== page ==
Mintid Farayar

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Everything posted by Mintid Farayar

  1. Much ado about nothing! Completely driven by local politics in both North and South. Hassan Sheikh needed to make certain provocative statements regarding the former Somali Republic's territorial integrity in order to mollify a significant opposition in his parliament tabling a destabilizing 'no-confidence' vote on his PM. Hargeisa jealously overreacts to every encroachment on its sovereignty to protect Siilaanyo's administration from the Somaliland 'right' - (which regularly accuses the administration of being soft on the connected issues of sovereignty and relations with the South). But the attempt to fan the 'potential' discord between the two communities is noted
  2. YoniZ;955429 wrote: Mintid, It is good thing to try different options, when the tried and tested is no that good. Unless you bleive prolonged stagnation is better than change. What makes you think, Sharif would have been a better President than Hassan? I never said Sharif is a better option. I'm just pointing out an ironic, historical fact. You see, whether it's for clan, economics, or whatever else, politics is driven by interests. And thus far, it seems many Somalis are unable to predict where their long-term interests lie - as evidenced daily by current events. I've personally felt that Southern Somali politics is driven by the politics of 'personalities' rather than hard-core interests. There's always the 'person of the moment', whether it's A. Yusuf, Sh. Sharif, Hassan Sheikh, or Ahmed Madobe. The supporters of each during that time wax on and on about what an incredible leader he is and how he's the 'Savior' of the Somali race, etc. Instead of focusing on certain hard-core interests and making sure whom ever you support agrees to that blueprint with the understanding that the moment he/she deviates from that 'road', all support will be withdrawn...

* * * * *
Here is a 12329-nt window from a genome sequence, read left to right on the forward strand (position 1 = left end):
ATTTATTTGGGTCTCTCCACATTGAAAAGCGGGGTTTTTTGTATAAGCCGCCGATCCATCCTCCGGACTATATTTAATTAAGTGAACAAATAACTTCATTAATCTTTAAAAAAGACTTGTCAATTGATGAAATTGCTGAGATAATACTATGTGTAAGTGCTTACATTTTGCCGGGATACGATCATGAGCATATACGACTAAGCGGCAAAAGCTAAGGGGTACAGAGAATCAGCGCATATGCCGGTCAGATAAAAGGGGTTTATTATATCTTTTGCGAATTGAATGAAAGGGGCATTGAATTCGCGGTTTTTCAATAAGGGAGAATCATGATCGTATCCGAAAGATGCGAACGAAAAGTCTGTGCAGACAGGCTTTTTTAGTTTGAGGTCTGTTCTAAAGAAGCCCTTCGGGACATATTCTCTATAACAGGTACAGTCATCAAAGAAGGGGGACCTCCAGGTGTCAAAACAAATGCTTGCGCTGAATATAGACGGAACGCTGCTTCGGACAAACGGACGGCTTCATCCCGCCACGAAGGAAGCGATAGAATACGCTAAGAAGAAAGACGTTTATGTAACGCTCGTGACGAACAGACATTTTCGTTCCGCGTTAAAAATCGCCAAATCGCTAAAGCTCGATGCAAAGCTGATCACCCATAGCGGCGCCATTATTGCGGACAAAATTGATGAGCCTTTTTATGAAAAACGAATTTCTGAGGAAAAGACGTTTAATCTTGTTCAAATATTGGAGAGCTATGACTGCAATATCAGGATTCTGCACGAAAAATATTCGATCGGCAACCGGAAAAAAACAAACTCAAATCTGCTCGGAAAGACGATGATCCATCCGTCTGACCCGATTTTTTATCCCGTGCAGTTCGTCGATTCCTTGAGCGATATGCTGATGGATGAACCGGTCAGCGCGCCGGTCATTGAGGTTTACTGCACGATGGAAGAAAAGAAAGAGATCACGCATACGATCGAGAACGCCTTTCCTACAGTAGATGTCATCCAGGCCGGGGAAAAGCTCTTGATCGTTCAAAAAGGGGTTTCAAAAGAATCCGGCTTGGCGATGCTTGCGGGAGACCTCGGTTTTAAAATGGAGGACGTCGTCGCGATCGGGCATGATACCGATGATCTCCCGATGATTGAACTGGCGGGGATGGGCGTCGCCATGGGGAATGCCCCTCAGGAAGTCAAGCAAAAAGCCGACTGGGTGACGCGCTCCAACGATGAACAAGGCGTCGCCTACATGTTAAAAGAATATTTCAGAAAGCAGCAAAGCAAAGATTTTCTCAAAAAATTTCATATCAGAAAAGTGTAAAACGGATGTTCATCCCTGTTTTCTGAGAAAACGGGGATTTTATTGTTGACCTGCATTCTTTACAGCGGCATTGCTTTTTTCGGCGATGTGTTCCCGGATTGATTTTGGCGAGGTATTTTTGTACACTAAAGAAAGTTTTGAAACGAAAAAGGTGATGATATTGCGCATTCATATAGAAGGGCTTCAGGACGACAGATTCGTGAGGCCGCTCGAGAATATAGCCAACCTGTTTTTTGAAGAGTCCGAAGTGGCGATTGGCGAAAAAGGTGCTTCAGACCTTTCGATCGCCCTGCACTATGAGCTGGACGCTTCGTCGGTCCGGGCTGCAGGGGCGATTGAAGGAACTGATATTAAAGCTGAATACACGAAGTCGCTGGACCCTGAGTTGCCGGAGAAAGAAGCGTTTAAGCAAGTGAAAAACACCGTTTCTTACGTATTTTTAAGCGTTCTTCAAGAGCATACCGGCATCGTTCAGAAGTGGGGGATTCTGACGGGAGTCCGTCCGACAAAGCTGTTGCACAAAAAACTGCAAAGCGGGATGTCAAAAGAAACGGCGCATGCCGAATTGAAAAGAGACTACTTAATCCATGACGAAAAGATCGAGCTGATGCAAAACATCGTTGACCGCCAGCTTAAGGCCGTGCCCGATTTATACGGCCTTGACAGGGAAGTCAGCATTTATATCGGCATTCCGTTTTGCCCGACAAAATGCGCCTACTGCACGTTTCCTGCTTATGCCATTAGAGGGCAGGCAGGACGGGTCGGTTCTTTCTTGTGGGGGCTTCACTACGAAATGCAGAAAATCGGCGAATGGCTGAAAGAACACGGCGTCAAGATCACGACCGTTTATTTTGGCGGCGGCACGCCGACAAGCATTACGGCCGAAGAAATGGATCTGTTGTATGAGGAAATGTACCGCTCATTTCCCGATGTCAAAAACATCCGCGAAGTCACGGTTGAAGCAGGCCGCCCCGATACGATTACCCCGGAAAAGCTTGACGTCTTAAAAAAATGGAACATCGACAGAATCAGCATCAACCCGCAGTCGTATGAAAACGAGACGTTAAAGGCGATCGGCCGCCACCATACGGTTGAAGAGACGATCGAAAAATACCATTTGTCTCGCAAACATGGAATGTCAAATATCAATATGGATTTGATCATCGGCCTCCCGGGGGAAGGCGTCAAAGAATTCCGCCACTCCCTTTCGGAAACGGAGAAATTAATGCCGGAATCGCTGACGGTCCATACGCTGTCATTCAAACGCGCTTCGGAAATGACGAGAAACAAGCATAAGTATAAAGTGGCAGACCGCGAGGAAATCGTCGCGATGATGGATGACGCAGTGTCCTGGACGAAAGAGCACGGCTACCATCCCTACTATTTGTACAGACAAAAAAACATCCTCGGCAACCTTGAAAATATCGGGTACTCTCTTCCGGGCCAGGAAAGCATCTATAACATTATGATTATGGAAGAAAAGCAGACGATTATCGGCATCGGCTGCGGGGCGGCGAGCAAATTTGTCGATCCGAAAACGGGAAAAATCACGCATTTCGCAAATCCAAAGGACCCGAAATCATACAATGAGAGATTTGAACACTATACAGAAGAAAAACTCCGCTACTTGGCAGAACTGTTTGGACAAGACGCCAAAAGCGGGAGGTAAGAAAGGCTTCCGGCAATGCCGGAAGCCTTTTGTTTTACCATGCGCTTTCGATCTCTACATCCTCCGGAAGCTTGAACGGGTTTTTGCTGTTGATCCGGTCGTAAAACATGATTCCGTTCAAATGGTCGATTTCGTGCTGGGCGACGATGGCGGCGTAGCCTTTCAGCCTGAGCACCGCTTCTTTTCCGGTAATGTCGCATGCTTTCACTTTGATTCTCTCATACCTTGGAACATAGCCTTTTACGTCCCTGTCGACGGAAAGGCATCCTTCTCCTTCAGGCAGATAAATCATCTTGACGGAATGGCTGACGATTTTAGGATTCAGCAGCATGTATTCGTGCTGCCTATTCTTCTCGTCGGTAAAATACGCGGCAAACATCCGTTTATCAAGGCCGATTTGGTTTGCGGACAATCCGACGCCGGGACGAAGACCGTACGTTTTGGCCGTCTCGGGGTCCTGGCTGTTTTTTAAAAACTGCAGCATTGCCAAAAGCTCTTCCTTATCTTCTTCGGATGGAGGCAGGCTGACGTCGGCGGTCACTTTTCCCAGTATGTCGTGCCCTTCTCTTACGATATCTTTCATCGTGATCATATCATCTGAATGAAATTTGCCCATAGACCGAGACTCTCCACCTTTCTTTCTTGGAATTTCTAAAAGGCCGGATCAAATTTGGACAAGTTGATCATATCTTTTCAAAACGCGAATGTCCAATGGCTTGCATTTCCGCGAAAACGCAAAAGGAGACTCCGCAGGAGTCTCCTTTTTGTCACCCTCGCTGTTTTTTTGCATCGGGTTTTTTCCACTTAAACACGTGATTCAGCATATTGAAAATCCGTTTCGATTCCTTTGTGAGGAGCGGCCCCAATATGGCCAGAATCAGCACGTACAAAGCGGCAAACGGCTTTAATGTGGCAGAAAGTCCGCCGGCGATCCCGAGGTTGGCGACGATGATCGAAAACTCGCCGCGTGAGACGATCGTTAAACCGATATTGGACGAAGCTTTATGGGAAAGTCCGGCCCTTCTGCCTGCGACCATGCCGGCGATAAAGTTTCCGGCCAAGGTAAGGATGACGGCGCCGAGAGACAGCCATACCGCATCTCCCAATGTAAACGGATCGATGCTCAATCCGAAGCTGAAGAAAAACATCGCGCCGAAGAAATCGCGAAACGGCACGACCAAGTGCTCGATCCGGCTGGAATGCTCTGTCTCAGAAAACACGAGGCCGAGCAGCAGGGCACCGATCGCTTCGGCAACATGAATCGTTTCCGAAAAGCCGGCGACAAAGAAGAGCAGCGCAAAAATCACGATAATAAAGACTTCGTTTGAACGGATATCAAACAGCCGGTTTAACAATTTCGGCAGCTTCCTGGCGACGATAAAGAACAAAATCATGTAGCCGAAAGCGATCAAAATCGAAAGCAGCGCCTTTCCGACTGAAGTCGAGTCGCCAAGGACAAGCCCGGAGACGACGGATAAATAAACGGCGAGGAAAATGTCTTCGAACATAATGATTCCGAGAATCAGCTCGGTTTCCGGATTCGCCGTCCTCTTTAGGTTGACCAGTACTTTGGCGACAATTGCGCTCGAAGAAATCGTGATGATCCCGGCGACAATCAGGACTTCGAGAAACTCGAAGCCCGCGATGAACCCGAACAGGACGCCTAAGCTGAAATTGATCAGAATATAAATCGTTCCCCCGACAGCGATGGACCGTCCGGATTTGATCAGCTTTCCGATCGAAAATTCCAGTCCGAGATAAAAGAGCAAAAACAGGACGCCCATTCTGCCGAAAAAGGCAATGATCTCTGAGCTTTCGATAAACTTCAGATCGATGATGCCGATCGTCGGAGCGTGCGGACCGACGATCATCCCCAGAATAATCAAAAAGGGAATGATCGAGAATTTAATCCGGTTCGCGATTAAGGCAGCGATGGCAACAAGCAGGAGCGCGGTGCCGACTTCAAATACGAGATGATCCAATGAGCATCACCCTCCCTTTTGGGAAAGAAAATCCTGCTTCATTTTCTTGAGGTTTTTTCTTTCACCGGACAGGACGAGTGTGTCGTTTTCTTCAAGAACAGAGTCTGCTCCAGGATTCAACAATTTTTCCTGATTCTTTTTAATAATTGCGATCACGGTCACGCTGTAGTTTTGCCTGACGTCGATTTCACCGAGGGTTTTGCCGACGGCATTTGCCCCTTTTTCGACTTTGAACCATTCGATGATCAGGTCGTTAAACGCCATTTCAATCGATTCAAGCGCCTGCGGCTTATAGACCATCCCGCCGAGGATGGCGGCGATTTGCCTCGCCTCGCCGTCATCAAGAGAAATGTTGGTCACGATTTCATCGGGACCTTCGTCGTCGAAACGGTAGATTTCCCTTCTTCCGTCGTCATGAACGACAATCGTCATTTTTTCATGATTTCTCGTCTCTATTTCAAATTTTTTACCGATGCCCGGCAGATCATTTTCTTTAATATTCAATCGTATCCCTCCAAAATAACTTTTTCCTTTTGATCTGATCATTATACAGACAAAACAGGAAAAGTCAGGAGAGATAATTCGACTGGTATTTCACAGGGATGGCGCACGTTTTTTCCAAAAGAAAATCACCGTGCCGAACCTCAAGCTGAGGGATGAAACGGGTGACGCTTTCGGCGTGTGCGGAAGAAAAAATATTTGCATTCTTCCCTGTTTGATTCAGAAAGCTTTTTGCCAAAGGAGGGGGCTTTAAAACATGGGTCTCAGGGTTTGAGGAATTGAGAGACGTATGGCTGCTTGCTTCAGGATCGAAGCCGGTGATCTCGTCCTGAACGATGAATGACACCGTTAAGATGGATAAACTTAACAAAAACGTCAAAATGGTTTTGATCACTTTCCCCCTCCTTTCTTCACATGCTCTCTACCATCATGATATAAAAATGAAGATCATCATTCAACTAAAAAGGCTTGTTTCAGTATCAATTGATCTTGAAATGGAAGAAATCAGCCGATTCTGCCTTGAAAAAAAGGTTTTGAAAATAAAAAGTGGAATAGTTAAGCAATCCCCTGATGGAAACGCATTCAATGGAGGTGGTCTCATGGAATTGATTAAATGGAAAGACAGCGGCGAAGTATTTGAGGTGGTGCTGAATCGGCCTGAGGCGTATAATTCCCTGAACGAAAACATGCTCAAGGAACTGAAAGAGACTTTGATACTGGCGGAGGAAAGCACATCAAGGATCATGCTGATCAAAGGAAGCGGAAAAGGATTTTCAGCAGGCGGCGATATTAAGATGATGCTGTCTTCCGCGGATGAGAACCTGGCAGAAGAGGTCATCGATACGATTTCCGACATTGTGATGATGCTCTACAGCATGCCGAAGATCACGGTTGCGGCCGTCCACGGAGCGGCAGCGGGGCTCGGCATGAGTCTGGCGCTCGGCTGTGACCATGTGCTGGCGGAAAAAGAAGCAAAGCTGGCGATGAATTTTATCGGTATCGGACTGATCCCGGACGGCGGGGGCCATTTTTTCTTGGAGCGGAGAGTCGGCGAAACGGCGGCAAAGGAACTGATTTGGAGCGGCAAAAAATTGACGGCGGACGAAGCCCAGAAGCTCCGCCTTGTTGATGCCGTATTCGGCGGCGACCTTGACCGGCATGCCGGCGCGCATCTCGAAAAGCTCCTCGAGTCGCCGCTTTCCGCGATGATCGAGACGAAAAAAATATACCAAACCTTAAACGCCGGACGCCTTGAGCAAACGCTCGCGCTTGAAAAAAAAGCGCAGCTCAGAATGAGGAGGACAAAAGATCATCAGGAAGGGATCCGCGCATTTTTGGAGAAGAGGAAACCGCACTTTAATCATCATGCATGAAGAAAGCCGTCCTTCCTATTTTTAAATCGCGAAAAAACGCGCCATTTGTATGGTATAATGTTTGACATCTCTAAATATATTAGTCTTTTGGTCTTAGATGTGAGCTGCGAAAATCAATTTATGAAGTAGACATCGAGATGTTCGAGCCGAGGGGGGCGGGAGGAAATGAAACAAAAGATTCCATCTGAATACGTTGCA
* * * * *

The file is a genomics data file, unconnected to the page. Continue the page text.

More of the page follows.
3. It's interesting to look back on yesterday's happenings in order to gain a sense of perspective. Just last year, the same groups who so vehemently oppose Hassan Sheikh now, were the very same groups who catapulted him to power in order to prevent Sheikh Sharif from returning to Villa Somalia. I remember the impassioned speech by former PM Abdiweli, urging the voting MPs to cast their lot for the 'new blood' to give Somalia a chance! That old adage comes to mind: 'Be careful what you wish for.... You just might get it!'
  4. ^^^ The usual hubris of recent Somali leaders. One gains a temporary upper hand and then proceeds to overplay the hand. Hassan might be picking the wrong fight at the wrong time - Kenya is in transition to a new administration with a leadership under International Criminal Court investigation(the worst of times to kick them in the teeth). To damage relations with a neighboring country the Southern Somalia economy is highly dependent on is not a wisely thought out strategy on Hassan Sheikh's part. He's won a diplomatic victory in Addis..... now, he seems to be overplaying that hand....